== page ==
Now, I’m not much into making predictions on blogs, but I thought I’d throw in my two cents here ahead of time so I can compare it to what happens during the actual fight.
It turns out that Sherdog interviewed Renzo this morning @ 4am. Click the link to go to the page with the interview video.
Basically, Renzo confirms exactly what I said last night, which was obvious from watching the fight footage on DVR. He also makes a very good point about position. With the control Renzo had over the ground position, if kneeing to the head while the opponent’s grounded were *LEGAL*, the fight would have been over ASAP.
I’m glad Renzo’s ok. I had a concussion in 6th grade. I got it just before we went out to eat, and I was nauseous, my vision wasn’t really good, and the food I ate came right back up before we even left the restaurant. My friends were concerned for me, but later that day, I was fine. I’m glad the ref did the right thing and held the match up and ended up DQing Shamrock, because it’s one thing to train for months and then fight at your best conditioning, and another altogether to fight while your system isn’t operating correctly because Shamrock decided to blatantly cheat and then act like he didn’t know he wasn’t supposed to do that.
IT’S.IN.THE.RULES!!!!! 😕 Elite XC Match Rules
13. Grabbing the clavicle.
14. Kicking the head of a grounded opponent. A grounded fighter has more than just the soles of their feet on the ground. Kneeing the head of a grounded opponent.
15. Stomping a grounded opponent.
They’ve both said they want a rematch, so that’s probably going to happen.
Frank Shamrock decided to knee Renzo Gracie in the back of his head… TWICE!!! while they were both on the ground. That’s clearly illegal, and Shamrock was rightfully DISQUALIFIED.
The win goes to Renzo Gracie.
It’s pretty ridiculous that Shamrock’s “defense” was “I thought we came here to fight”. That doesn’t have anything to do with the clear and obvious rules that are explained to everyone before the fight… WAY before the fight. It’s not possible that Shamrock didn’t know knees or kicks to the head while your opponent is on the mat are illegal. On top of that, you can clearly see that Shamrock had his hand on Renzo’s head. He MOVED HIS HAND so he could knee Renzo, then put his hand back. He MOVED HIS HAND AGAIN so he could knee Renzo in the head AGAIN, and then put his hand back. CLEARLY illegal. CLEARLY intentional. Pathetic. :/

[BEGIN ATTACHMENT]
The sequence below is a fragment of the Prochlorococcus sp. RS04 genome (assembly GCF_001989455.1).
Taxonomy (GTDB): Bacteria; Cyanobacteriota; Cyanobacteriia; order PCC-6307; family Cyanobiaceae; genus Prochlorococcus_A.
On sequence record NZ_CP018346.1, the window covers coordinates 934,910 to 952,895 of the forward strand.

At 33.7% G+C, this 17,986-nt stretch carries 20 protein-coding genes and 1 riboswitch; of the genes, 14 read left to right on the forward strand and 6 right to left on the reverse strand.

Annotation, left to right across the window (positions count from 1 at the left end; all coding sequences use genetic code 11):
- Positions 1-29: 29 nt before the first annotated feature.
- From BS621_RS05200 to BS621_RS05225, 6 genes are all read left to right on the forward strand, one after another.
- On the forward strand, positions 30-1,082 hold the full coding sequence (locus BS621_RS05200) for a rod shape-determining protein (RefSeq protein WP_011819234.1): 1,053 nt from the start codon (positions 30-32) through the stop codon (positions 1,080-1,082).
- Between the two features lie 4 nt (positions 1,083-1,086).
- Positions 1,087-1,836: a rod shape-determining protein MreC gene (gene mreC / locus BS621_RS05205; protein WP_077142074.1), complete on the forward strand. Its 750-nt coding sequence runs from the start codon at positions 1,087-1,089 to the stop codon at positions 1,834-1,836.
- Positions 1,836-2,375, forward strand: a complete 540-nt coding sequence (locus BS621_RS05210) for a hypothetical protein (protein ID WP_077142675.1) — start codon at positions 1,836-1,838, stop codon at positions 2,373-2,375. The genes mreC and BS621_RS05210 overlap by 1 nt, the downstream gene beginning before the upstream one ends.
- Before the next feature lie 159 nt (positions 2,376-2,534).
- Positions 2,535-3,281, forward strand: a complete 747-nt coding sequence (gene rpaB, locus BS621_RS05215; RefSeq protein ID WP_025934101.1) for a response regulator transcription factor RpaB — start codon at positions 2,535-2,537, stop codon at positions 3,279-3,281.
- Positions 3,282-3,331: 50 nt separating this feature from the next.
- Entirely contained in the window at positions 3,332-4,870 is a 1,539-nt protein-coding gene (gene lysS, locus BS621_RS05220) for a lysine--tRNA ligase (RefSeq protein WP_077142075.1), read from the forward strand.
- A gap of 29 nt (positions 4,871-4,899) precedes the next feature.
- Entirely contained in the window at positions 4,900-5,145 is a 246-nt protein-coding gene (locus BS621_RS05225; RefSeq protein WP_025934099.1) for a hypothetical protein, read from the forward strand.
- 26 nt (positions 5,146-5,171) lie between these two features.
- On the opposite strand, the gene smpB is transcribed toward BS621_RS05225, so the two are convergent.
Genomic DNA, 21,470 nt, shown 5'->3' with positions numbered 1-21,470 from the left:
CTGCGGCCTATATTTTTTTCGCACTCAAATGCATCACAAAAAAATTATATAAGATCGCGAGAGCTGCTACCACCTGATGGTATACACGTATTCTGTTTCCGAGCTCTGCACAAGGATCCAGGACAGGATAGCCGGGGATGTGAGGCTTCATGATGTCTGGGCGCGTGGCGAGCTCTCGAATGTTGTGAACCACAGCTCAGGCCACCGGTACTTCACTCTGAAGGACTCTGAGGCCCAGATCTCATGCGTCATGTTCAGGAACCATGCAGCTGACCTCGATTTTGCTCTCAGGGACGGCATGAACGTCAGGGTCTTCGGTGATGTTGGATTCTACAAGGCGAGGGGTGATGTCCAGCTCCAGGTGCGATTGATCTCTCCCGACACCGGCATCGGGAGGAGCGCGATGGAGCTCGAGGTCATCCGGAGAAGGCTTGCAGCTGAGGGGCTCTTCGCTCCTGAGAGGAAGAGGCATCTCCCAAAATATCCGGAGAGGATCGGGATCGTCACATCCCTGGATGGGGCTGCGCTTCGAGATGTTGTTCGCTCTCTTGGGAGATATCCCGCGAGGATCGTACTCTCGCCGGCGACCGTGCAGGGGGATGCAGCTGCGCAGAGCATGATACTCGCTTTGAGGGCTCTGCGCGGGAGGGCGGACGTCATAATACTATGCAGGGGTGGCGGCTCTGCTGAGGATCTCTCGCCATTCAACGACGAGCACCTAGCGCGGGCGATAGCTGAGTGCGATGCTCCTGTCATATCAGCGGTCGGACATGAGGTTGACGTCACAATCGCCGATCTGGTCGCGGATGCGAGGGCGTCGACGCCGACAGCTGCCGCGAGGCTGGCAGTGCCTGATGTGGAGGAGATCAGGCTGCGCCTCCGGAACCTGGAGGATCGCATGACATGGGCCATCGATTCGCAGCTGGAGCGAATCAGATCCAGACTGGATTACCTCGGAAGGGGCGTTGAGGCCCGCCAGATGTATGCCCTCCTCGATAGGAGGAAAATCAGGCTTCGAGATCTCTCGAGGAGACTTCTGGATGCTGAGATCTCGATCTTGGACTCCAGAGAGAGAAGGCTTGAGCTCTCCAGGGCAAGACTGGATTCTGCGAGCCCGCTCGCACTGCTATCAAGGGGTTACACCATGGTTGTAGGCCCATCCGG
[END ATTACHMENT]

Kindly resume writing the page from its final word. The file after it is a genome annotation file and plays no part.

Apparently, Shamrock knew the rules of the match, because he was stalling on the bottom and looking for the ref to stand them back up again. How is it that he knew that there was a 15-second rule in effect, but he didn’t know kicks/knees to the head while your opponent’s on the mat are illegal? That’s good for him that he got disqualified. It would LITERALLY have been insult to injury if anything less had been the decision. No draw, No win, No “no contest”… D.Q. Period.
That’s pretty disgusting. Shamrock looked pretty smug at the end of the fight, but he SHOULD feel embarrassed. Maybe he thought it was still back in the day when A) just about anything was legal, and B) there weren’t cameras to record what you did and play it back to everyone in the arena on the spot. There was no reason for Renzo to feel he had to defend himself against knee strikes while he was on the ground. EVERYONE, including Shamrock KNEW that’s illegal. Renzo had control of both of Shamrock’s arms, so he wasn’t worried about elbows either. That was a completely pathetic showing by Shamrock. He completely cheated everyone out of seeing the true potential outcome of that fight.
I hope Renzo’s ok.
Renzo Gracie fights tonight on Showtime against Frank Shamrock. Here’s a clip from last month’s Renzo Gracie Invitational Tournament.
GOOD LUCK RENZO!!! 😀
We got there around 10 am, and left around 6 pm. There were teams from several U.S. states as well as Ottawa, Canada. UFC and IFL stars were in attendance as well. I was exhausted just from WATCHING the whole tournament! 😀
January, 2007 News
Congratulations to Carlos Feliz for recieving his blue belt!! Carlos came back from a dislocated shoulder to earn his blue belt with true Gracie Jiu Jitsu spirit. Congratulations again to Carlos for his big heart and hard training mentality!
Congrats to Carlos, because of whom I was privileged to watch the Renzo Gracie vs. Carlos Newton fight in person @ Mohegan Sun last month!
Their caption says it all… almost…
What it doesn’t say is that Renzo Gracie himself was instrumental in making sure that Carlos’ injury wasn’t as bad as it DEFINITELY COULD have been. I know Carlos has thanked him personally and sincerely, but I’d like to add my thanks as well to Renzo for going “above and beyond” what’s expected or perhaps required of someone running a school or leading any kind of group. That love for and attention to his students is what has created the enthusiastic and hard-working family that surrounds him.